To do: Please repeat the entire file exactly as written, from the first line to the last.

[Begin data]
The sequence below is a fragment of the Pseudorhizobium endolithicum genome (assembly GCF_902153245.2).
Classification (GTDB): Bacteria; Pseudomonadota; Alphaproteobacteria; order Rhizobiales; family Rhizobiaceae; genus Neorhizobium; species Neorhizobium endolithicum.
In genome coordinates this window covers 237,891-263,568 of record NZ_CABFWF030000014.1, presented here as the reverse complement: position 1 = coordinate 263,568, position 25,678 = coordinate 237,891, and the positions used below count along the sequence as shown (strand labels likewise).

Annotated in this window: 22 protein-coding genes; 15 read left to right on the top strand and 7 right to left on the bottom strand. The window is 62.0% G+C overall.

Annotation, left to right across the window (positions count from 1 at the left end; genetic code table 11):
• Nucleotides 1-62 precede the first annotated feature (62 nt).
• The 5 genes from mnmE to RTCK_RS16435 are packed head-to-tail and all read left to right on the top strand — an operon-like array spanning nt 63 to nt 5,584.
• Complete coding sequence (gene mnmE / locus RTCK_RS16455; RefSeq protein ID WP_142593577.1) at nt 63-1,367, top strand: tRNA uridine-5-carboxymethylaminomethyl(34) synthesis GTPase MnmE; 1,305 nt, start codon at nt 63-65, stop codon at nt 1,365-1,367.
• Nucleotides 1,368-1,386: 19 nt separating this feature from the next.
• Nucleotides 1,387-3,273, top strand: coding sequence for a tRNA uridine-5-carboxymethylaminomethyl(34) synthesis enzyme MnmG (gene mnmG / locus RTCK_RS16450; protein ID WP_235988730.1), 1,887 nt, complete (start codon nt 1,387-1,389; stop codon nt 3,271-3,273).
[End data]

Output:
The sequence below is a fragment of the Pseudorhizobium endolithicum genome (assembly GCF_902153245.2).
Classification (GTDB): Bacteria; Pseudomonadota; Alphaproteobacteria; order Rhizobiales; family Rhizobiaceae; genus Neorhizobium; species Neorhizobium endolithicum.
In genome coordinates this window covers 237,891-263,568 of record NZ_CABFWF030000014.1, presented here as the reverse complement: position 1 = coordinate 263,568, position 25,678 = coordinate 237,891, and the positions used below count along the sequence as shown (strand labels likewise).

Annotated in this window: 22 protein-coding genes; 15 read left to right on the top strand and 7 right to left on the bottom strand. The window is 62.0% G+C overall.

Annotation, left to right across the window (positions count from 1 at the left end; genetic code table 11):
• Nucleotides 1-62 precede the first annotated feature (62 nt).
• The 5 genes from mnmE to RTCK_RS16435 are packed head-to-tail and all read left to right on the top strand — an operon-like array spanning nt 63 to nt 5,584.
• Complete coding sequence (gene mnmE / locus RTCK_RS16455; RefSeq protein ID WP_142593577.1) at nt 63-1,367, top strand: tRNA uridine-5-carboxymethylaminomethyl(34) synthesis GTPase MnmE; 1,305 nt, start codon at nt 63-65, stop codon at nt 1,365-1,367.
• Nucleotides 1,368-1,386: 19 nt separating this feature from the next.
• Nucleotides 1,387-3,273, top strand: coding sequence for a tRNA uridine-5-carboxymethylaminomethyl(34) synthesis enzyme MnmG (gene mnmG / locus RTCK_RS16450; protein ID WP_235988730.1), 1,887 nt, complete (start codon nt 1,387-1,389; stop codon nt 3,271-3,273).